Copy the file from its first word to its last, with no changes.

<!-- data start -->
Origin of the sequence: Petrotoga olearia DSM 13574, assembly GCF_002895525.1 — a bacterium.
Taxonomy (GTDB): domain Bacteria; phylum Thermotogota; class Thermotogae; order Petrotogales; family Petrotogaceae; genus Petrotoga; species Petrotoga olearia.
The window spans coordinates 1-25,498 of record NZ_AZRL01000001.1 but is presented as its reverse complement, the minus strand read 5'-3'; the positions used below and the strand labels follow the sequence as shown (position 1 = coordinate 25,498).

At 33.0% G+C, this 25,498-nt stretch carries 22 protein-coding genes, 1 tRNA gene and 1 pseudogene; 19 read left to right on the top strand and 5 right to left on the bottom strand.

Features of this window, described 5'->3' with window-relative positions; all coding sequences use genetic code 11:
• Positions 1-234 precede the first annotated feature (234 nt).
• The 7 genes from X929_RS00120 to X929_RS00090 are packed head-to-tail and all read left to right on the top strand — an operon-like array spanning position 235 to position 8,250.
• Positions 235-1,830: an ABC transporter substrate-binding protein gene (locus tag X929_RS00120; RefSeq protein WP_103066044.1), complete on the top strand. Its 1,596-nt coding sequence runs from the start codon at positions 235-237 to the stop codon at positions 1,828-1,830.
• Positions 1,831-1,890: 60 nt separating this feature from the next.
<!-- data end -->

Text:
Origin of the sequence: Petrotoga olearia DSM 13574, assembly GCF_002895525.1 — a bacterium.
Taxonomy (GTDB): domain Bacteria; phylum Thermotogota; class Thermotogae; order Petrotogales; family Petrotogaceae; genus Petrotoga; species Petrotoga olearia.
The window spans coordinates 1-25,498 of record NZ_AZRL01000001.1 but is presented as its reverse complement, the minus strand read 5'-3'; the positions used below and the strand labels follow the sequence as shown (position 1 = coordinate 25,498).

At 33.0% G+C, this 25,498-nt stretch carries 22 protein-coding genes, 1 tRNA gene and 1 pseudogene; 19 read left to right on the top strand and 5 right to left on the bottom strand.

Features of this window, described 5'->3' with window-relative positions; all coding sequences use genetic code 11:
• Positions 1-234 precede the first annotated feature (234 nt).
• The 7 genes from X929_RS00120 to X929_RS00090 are packed head-to-tail and all read left to right on the top strand — an operon-like array spanning position 235 to position 8,250.
• Positions 235-1,830: an ABC transporter substrate-binding protein gene (locus tag X929_RS00120; RefSeq protein WP_103066044.1), complete on the top strand. Its 1,596-nt coding sequence runs from the start codon at positions 235-237 to the stop codon at positions 1,828-1,830.
• Positions 1,831-1,890: 60 nt separating this feature from the next.